Thursday, May 14, 2009

Still stuck on the 'B' Ark

At the university where I work, we have a few good science programs, and a well-respected engineering college.

In the past few years, we have seen significant increases in enrollment. I attribute that to:

a) the fact that there are fewer good jobs out there


b) while the typical 18-year-old is lazy and ignorant, they are not stupid. Consequently, they are flocking to the analytical fields (where the jobs are), including mathematics and science education.

However, our student services people are convinced that it is because of the advertisements, 'student appreciation days', and the like, not the teaching that we do.

Accordingly, they recently brought in management experts to help us in recruitment and retention efforts.

And where did these experts come from, to help out academia? The Disney corporation!

I must really work for a Mickey Mouse operation.


Wolfie said...

I think that most of them have figured out that the MBA path is leading nowhere now. The next generation of graduates will need to be able to do something more useful than juggle debt.

Joseph Oppenheim said...

Sorry, but Disney, is a state of the art high tech company, with its end products being entertainment related.

I am personally impressed with their Imagineering division, which each year has a contest for college students, with monetary rewards and internships, especially targeted to engineering students. Heck, they recently bought Pixar from APPL which is all about digital technology, which just happens to be the best in what they do...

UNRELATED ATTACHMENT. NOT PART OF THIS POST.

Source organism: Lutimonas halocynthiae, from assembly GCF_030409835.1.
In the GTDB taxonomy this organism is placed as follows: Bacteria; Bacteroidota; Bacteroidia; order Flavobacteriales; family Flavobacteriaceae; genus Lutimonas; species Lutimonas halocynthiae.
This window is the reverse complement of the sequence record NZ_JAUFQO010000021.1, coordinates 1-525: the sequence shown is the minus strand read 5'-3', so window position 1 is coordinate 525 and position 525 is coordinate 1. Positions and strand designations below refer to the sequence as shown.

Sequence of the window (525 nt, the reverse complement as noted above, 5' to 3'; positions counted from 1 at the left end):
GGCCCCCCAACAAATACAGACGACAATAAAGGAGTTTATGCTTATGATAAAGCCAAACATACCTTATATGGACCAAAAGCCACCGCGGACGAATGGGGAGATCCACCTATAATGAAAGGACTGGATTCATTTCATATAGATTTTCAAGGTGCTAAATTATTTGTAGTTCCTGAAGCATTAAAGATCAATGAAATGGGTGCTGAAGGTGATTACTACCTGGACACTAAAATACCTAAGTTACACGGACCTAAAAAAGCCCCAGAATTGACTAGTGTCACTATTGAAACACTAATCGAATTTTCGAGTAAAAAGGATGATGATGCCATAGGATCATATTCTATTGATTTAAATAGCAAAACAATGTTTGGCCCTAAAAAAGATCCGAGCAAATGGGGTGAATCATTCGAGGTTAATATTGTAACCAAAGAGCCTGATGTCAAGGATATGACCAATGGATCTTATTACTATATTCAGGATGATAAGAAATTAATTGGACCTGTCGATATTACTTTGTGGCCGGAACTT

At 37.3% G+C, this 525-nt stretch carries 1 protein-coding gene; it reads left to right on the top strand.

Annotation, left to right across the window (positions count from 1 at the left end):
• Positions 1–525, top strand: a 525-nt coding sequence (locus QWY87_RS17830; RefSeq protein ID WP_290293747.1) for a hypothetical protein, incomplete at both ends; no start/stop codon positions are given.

"The Imagineering organization encompasses more than 140 diverse disciplines, including writers, model-makers, computer animators, artists, engineers, sculptors, filmmakers, scientists, programmers, special effects designers, architects, master planning, creative development, production, and Walt Disney Imagineering Research and Development."


Paddington said...

Joseph - the problem for me is that universities are the only organizations that (for now) are looking further than the next quarter. Long-range research has been dead in industry since the early 1970's. The emphasis on 'students as customers' is worse than the the middle-class American idea of 'children in charge of the house'.

Joseph Oppenheim said...

Long-range research has been dead in industry since the early 1970's.<<<<

Sure, long range thinking has been under attack, but it still exists. Think pharmaceuticals, biotech, Silicon Valley, and even Disney. That's why they look to students, investing in them, both for future hires and for new ideas which will take time to develop.

Plus, that is one advantage of this financial mess, an opportunity to restructure economies, especially in America. Think climate change, alternative energy, restructuring healthcare, giving students tuition help in exchange for future service, investing in education, etc. So far, our new administration does seem to be trying to turn the corner. Not an easy job, but "A" for effort, so far.

Paddington said...

I agree about the possibilities, and hope for the best. Unfortunately, we still have administrations that push psychology and education degrees, because they don't understand science and technology.

As for pharmaceuticals, I read that something like 13 of the top 15 companies haven't actually produced a 'new' drug in 25 years. They have re-formulated old ones.